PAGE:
By Edward Kleinbard
As Republicans take on tax reform, they seem hell-bent on repeating the tactical mistakes they made during their attempts at health-care reform. Again GOP policy makers have cloistered themselves to develop a bill whose prospects will hang by a thread in the Senate. Yet there is a powerful bipartisan grand bargain in corporate tax policy waiting to be struck.
Democratic and Republican policy makers agree that the corporate tax system is irredeemably broken. They even concur on the broad direction of a replacement system—lower rates and fewer loopholes. But the two parties are far apart on the most important issues in corporate tax reform: what exactly the new corporate tax rate will be, and whether companies can write off their business investments in the year those investments are made.
Democrats are stuck at a corporate rate around 28% and do not want to permit full expensing of all capital investment. House Speaker Paul Ryan’s original “blueprint” for reform featured a 20% corporate rate and a tax on imports, the border-adjustment tax. Companies would lose the ability to deduct interest, but could write off their business investments in the year they’re made. These moves would eliminate the distorting effects of taxes on decisions about how much to invest and how to finance those investments, but expensing reduces revenue and does not by itself translate into a lower effective tax rate.
To reset the competitiveness of the U.S. tax system, corporate tax reform must be permanent and revenue-neutral. The $1.5 trillion in incremental deficits just approved by the Senate would actually cut into growth, because interest costs on new debt crowd out private investment. Senate parliamentary rules also prohibit permanent legislation that adds to the deficit from being passed by a simple majority. That’s why the border-adjustment tax, which would raise an additional $1 trillion a year, was a centerpiece of the original blueprint—and why its early death was so significant.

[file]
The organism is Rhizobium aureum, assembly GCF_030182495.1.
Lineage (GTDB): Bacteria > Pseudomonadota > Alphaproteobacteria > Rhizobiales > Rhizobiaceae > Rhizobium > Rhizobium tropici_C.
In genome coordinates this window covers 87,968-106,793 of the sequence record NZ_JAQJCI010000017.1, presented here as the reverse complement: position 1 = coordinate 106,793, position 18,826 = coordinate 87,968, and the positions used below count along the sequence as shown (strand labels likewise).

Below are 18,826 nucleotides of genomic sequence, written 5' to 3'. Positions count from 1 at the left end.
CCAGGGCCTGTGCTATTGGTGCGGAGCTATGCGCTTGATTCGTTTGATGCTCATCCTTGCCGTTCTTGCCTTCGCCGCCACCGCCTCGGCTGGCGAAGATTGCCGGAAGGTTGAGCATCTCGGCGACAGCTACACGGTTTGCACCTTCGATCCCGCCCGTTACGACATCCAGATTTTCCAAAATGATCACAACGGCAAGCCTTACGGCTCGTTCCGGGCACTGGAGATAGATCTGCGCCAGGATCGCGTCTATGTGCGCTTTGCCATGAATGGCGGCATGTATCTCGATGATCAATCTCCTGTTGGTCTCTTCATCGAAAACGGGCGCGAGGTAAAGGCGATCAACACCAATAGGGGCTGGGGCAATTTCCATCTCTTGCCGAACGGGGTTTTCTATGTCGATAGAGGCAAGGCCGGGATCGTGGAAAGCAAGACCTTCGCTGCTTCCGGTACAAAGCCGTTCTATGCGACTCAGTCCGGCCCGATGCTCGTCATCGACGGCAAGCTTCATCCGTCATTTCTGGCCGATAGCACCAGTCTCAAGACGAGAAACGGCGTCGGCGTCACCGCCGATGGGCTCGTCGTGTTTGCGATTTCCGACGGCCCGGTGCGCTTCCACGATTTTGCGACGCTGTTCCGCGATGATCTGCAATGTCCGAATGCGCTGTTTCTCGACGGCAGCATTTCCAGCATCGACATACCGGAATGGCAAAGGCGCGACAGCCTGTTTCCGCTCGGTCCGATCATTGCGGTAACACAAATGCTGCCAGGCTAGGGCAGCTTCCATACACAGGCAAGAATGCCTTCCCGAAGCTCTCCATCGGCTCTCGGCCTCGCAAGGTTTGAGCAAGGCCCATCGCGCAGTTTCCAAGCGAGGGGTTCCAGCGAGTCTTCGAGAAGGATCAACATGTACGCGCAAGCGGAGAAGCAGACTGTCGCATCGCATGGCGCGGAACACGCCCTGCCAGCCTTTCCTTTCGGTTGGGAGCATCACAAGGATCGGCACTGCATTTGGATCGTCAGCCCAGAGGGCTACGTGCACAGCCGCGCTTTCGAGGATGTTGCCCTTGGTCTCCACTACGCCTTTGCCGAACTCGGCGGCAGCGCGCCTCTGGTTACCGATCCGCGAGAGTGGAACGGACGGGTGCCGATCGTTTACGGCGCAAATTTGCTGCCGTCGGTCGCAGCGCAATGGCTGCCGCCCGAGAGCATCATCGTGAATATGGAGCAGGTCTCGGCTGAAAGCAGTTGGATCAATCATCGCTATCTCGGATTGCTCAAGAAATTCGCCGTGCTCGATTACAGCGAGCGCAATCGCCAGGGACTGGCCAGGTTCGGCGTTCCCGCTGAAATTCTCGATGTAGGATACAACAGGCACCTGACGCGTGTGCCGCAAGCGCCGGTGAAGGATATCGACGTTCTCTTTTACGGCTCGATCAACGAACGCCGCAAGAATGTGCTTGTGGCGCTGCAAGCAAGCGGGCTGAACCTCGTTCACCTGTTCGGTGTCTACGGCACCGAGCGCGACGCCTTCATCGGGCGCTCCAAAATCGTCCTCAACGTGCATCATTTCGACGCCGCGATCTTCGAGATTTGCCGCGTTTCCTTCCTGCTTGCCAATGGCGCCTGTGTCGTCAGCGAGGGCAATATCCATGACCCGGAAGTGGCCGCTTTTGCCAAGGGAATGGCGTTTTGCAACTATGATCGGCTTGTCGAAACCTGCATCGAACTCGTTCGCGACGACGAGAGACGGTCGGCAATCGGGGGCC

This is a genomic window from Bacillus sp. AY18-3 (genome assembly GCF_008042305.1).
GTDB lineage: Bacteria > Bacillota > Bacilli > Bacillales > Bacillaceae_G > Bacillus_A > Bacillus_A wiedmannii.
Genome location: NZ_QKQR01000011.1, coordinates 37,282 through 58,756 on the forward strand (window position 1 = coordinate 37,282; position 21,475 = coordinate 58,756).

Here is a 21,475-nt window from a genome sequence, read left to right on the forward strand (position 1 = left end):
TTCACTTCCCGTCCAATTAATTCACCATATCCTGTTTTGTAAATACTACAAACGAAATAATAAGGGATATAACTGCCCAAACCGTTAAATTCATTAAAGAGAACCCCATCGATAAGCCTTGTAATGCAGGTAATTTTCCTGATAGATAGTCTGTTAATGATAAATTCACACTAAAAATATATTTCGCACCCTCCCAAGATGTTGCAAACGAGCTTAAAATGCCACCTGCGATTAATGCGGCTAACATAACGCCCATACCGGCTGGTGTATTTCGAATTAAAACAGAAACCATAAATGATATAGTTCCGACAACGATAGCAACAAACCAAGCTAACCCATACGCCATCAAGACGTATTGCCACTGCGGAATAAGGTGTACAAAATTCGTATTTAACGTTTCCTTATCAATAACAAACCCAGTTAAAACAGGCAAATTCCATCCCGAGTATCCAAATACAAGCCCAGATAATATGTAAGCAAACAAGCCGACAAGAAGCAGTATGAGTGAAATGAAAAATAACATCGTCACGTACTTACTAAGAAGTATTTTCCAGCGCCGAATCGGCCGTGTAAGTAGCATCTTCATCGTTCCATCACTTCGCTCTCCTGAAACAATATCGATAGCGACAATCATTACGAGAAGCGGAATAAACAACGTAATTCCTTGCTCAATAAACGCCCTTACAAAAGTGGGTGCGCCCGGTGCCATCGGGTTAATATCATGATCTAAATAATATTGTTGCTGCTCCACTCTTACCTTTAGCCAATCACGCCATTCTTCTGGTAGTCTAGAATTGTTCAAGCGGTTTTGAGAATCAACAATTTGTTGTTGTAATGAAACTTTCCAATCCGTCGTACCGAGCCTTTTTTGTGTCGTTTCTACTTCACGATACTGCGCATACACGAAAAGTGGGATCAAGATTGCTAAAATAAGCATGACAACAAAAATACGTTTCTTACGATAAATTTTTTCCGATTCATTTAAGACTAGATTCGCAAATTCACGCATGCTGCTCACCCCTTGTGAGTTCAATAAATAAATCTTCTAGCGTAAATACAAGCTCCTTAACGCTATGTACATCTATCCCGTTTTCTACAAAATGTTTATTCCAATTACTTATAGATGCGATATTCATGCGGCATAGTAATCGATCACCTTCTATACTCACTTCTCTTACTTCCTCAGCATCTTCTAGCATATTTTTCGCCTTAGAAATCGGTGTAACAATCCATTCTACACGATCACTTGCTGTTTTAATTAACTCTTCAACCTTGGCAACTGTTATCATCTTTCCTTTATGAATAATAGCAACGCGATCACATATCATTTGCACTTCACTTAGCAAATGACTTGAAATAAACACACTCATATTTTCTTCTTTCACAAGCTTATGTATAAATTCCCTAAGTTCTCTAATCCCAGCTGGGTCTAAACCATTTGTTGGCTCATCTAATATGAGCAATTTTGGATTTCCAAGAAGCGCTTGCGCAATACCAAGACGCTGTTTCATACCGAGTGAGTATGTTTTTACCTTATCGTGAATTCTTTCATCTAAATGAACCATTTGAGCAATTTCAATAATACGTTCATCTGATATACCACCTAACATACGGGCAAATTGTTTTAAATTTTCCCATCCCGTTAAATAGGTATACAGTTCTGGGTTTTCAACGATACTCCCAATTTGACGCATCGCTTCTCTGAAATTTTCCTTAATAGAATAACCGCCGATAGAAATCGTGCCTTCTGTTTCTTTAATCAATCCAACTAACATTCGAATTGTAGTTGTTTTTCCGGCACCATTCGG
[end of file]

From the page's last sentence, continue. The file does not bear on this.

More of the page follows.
Republicans are between a rock and a hard place. Growth comes from a permanent low corporate tax rate, not one that expires in 10 years. The GOP should embrace a new revenue-raiser that can attract moderate Democrats without undercutting the economic benefits of reform. The answer? A carbon tax, which raises revenue, satisfies long-term economic efficiency and environmental goals, and is as important to Democrats as corporate tax rate reduction is to Republicans.
Most Republican politicians hate the idea of a carbon tax, even though some distinguished conservatives, like Arthur Laffer and George Shultz, support it. And progressive Democrats would never agree to revenue-losing corporate tax reform. Both sides should hold their noses and work toward major corporate tax reform financed in part with a carbon tax.
The Congressional Budget Office and staff from the Joint Committee on Taxation concluded in a 2016 report that a tax of $25 per metric ton of carbon would raise about $1 trillion over 10 years, neatly filling the hole left by the death of the border-adjustment tax. What’s more, economists from all political persuasions agree that a carbon tax is a well-targeted response to the long-term “externalities” of carbon emissions.
Earlier this year Democratic Sens. Sheldon Whitehouse and Brian Schatz proposed a trade along these lines, but their plan is politically infeasible. They want a carbon tax rate that starts at $49 a ton and ratchets up annually, and their suggested 29% corporate tax rate is unresponsive to the needs of Republicans and many business leaders. This doesn’t mean a deal can’t be reached. The parties need to embrace face-to-face negotiations—not Republican leaders holed up in the White House trying to get corporate tax reform done without a single Democratic vote.
An attractive grand bargain is waiting to be struck across two vitally important policy issues. Who knows? Perhaps working together along these lines will remind leaders in both parties that real legislative progress requires accepting some policies you find distasteful, to accomplish goals that are nearer to your heart.
Mr. Kleinbard, a law professor at the University of Southern California, was chief of staff of Congress’s Joint Committee on Taxation (2007-09).